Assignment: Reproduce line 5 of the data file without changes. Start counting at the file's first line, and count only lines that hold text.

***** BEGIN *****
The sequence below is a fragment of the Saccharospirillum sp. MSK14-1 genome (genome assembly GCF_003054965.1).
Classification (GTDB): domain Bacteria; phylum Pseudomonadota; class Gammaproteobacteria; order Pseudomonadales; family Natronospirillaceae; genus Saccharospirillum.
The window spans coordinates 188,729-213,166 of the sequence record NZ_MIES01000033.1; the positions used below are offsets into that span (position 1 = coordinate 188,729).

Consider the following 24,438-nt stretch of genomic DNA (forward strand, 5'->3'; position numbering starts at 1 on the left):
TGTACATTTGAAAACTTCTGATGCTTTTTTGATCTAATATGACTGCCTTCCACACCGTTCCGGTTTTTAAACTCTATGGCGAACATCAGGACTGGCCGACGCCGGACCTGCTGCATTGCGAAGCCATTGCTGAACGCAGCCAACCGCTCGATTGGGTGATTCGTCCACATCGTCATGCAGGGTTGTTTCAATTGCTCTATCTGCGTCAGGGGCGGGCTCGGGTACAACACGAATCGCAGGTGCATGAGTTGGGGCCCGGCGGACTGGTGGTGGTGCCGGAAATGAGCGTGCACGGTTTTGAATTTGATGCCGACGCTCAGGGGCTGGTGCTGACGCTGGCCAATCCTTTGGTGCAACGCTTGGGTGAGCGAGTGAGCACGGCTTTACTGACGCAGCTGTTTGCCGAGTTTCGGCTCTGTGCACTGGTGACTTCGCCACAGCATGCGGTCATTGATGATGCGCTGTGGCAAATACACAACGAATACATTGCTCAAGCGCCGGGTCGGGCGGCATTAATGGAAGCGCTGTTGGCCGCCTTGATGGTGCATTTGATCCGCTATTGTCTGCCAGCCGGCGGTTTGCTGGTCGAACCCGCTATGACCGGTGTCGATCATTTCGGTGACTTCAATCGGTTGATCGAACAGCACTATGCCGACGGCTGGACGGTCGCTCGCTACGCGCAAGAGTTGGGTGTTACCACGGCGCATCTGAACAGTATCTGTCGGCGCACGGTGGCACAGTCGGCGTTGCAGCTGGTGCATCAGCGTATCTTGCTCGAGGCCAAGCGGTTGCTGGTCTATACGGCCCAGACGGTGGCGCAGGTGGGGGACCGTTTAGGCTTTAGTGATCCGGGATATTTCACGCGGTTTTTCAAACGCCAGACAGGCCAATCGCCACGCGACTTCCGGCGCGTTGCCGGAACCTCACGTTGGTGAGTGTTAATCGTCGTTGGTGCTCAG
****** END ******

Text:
TGTACATTTGAAAACTTCTGATGCTTTTTTGATCTAATATGACTGCCTTCCACACCGTTCCGGTTTTTAAACTCTATGGCGAACATCAGGACTGGCCGACGCCGGACCTGCTGCATTGCGAAGCCATTGCTGAACGCAGCCAACCGCTCGATTGGGTGATTCGTCCACATCGTCATGCAGGGTTGTTTCAATTGCTCTATCTGCGTCAGGGGCGGGCTCGGGTACAACACGAATCGCAGGTGCATGAGTTGGGGCCCGGCGGACTGGTGGTGGTGCCGGAAATGAGCGTGCACGGTTTTGAATTTGATGCCGACGCTCAGGGGCTGGTGCTGACGCTGGCCAATCCTTTGGTGCAACGCTTGGGTGAGCGAGTGAGCACGGCTTTACTGACGCAGCTGTTTGCCGAGTTTCGGCTCTGTGCACTGGTGACTTCGCCACAGCATGCGGTCATTGATGATGCGCTGTGGCAAATACACAACGAATACATTGCTCAAGCGCCGGGTCGGGCGGCATTAATGGAAGCGCTGTTGGCCGCCTTGATGGTGCATTTGATCCGCTATTGTCTGCCAGCCGGCGGTTTGCTGGTCGAACCCGCTATGACCGGTGTCGATCATTTCGGTGACTTCAATCGGTTGATCGAACAGCACTATGCCGACGGCTGGACGGTCGCTCGCTACGCGCAAGAGTTGGGTGTTACCACGGCGCATCTGAACAGTATCTGTCGGCGCACGGTGGCACAGTCGGCGTTGCAGCTGGTGCATCAGCGTATCTTGCTCGAGGCCAAGCGGTTGCTGGTCTATACGGCCCAGACGGTGGCGCAGGTGGGGGACCGTTTAGGCTTTAGTGATCCGGGATATTTCACGCGGTTTTTCAAACGCCAGACAGGCCAATCGCCACGCGACTTCCGGCGCGTTGCCGGAACCTCACGTTGGTGAGTGTTAATCGTCGTTGGTGCTCAG